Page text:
Chiefly, below are rare and one-of-a-kind photographs of a Tucson Arizona area landmark, Colossal Cave. In general, these vintage photographs are from May 1928. In fact, the first photograph features a cave guide sitting on the tire of her automobile. By all means, the automobile is a 1928 Ford Model A with Arizona Copper license plate of 1928. Markedly, if you look under the carport to the left, next to the table, there is a black wrought iron door which leads explorers into the cave.
*To enumerate, you can examine a close up of these photographs, by hovering your mouse over the photograph, clicking the left button on your mouse, and then in the next tab, left click again.
Indeed, early photograph of explorers Everett and friend inside of Colossal Cave just outside of Tucson, Arizona
In this case, here is an amazing account of how “Kodak” camera photographs are shot inside “cave around Tucson” using gunpowder as the light source to create the photograph! Undoubtedly, the caption refers to Colossal Cave near Tucson, Arizona Certainly, this is the same cave explorer “Everett” outside Colossal Cave, standing next to a “tree cactus” Rear of photograph of Everett in the desert outside Tucson, Arizona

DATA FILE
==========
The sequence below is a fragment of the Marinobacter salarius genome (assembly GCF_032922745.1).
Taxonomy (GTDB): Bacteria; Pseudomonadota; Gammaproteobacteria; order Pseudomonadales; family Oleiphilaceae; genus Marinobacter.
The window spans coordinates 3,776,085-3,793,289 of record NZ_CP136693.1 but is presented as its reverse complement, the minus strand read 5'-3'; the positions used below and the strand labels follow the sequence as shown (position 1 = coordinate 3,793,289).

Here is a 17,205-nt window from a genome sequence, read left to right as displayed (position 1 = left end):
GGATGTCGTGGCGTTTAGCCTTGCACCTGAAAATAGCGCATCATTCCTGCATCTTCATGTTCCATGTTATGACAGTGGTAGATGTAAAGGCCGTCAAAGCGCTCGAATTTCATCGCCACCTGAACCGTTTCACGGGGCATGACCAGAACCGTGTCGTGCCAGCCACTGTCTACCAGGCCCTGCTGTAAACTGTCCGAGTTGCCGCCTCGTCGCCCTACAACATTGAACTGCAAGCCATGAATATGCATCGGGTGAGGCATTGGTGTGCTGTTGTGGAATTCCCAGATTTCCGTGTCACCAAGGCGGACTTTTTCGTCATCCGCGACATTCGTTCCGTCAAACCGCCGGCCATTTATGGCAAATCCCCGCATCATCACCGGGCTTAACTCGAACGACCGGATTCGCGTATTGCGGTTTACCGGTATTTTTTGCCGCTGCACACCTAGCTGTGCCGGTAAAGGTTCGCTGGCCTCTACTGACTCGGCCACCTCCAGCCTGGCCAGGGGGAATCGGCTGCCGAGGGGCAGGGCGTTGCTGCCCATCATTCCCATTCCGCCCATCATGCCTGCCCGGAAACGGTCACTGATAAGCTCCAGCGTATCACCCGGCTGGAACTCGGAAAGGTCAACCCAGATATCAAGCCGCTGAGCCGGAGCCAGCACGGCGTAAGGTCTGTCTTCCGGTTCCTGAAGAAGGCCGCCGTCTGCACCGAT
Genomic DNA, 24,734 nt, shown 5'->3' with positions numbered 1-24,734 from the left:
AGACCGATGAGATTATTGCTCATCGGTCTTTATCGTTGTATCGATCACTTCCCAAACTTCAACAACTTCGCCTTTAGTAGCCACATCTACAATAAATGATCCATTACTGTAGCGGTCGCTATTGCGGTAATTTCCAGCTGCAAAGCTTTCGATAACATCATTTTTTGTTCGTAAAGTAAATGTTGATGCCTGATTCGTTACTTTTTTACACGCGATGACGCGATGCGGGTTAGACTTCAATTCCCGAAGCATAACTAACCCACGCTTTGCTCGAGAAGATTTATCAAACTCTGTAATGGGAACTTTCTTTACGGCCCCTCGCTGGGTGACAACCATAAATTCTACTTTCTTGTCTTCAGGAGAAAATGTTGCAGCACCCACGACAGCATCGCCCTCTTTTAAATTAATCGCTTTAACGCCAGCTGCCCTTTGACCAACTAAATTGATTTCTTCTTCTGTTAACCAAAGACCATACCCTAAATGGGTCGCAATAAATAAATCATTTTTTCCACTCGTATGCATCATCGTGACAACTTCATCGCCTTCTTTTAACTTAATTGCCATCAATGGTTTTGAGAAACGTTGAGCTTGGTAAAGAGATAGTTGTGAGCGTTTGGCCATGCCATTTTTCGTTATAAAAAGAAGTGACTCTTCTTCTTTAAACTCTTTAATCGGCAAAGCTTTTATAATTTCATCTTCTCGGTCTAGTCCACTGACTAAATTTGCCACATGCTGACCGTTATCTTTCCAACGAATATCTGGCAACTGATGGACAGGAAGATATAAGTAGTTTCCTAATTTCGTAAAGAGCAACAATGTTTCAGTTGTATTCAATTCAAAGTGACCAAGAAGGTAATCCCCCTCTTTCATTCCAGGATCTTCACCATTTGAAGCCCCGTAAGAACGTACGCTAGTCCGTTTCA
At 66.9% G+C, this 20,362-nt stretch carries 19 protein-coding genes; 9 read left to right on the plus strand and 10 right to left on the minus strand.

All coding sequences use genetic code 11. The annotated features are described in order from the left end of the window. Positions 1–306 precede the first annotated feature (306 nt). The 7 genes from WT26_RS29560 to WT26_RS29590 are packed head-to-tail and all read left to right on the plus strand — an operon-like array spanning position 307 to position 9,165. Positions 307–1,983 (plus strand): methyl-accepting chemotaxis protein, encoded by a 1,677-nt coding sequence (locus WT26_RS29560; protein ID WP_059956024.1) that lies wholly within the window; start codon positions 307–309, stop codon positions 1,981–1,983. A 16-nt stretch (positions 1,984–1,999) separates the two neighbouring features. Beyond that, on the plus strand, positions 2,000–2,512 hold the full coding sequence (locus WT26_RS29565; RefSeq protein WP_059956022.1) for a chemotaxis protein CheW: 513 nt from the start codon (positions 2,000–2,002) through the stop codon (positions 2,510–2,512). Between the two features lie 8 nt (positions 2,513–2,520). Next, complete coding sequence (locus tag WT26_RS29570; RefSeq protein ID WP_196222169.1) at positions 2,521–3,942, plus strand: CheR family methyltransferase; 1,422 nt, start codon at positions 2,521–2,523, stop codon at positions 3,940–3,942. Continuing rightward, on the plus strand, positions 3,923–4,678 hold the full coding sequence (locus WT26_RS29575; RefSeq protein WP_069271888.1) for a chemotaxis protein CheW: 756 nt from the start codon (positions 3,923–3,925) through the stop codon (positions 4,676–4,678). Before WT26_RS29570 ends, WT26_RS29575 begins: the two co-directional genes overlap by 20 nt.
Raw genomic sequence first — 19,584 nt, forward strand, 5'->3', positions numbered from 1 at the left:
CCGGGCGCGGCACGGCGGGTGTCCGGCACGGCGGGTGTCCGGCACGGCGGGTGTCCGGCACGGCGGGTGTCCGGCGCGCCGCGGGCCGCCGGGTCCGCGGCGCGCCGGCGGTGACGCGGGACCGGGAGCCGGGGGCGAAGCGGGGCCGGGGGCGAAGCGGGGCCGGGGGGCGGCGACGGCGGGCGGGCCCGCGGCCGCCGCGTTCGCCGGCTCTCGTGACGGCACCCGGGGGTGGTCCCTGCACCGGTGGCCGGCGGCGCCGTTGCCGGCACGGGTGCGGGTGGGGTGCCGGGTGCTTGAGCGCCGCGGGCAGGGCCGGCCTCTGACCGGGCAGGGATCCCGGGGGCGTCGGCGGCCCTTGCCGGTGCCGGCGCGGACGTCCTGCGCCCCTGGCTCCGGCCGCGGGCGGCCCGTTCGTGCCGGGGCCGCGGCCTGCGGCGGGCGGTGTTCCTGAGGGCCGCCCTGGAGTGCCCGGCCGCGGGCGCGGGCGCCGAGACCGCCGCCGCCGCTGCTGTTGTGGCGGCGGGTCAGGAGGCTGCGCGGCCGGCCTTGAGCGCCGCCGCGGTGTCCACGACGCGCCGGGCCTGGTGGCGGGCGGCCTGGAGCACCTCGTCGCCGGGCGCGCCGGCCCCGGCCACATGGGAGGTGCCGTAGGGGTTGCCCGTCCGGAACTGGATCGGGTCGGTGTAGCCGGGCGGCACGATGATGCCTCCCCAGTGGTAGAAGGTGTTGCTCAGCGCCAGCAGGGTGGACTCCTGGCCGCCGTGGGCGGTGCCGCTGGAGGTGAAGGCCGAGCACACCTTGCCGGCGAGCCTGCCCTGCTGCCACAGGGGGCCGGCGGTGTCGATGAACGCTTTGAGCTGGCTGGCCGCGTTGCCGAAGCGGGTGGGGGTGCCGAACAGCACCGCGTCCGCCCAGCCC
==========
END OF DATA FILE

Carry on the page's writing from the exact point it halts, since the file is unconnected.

All Photos © by Schannep Ventures L.L.C. ALL RIGHTS RESERVED (You may use these photographs with credit given to me 🙂
First of all, Colossal Cave is a large cave system in southeastern Arizona, near the community of Vail, approximately 22 miles Southeast of Tucson. Soloman Lick finds the cave in 1879. It contains about 3.5 miles (5.6 km) of passageways. As a result, temperatures inside average 70 degrees Fahrenheit (21 degrees Celsius) year-round.
In addition, the cave is an ancient karst cave, It is a “dry” cave. Additionally, the meaning of this is that its formations are completely dry, or “dead”, and do not grow. This is because the cave has water depositing limestone, but this source is no longer available. It instead feeds the “active” nearby Arkenstone Cave that continues to grow formations.
Finally, Colossal Cave is in use from 900 to 1450 AD by the Hohokam, Sobaipuri, and Apache Indians. Solomon Lick finds the cave in 1879. He is the owner of the nearby Mountain Springs Hotel. He is searching for stray cattle when he discovers the entrance to the cave. In addition, the cave is then in use as a guano source, and a tunnel, 25 metres (82 ft) long, was built in 1905. It produces a total of seven train cars of guano. The deposit plays out, and the tunnel is no longer in use.
Portions of the above text are from Wikipedia ©
Vintage Tucson 1990 – 2021 © Schannep Ventures L.L.C. ALL RIGHTS RESERVED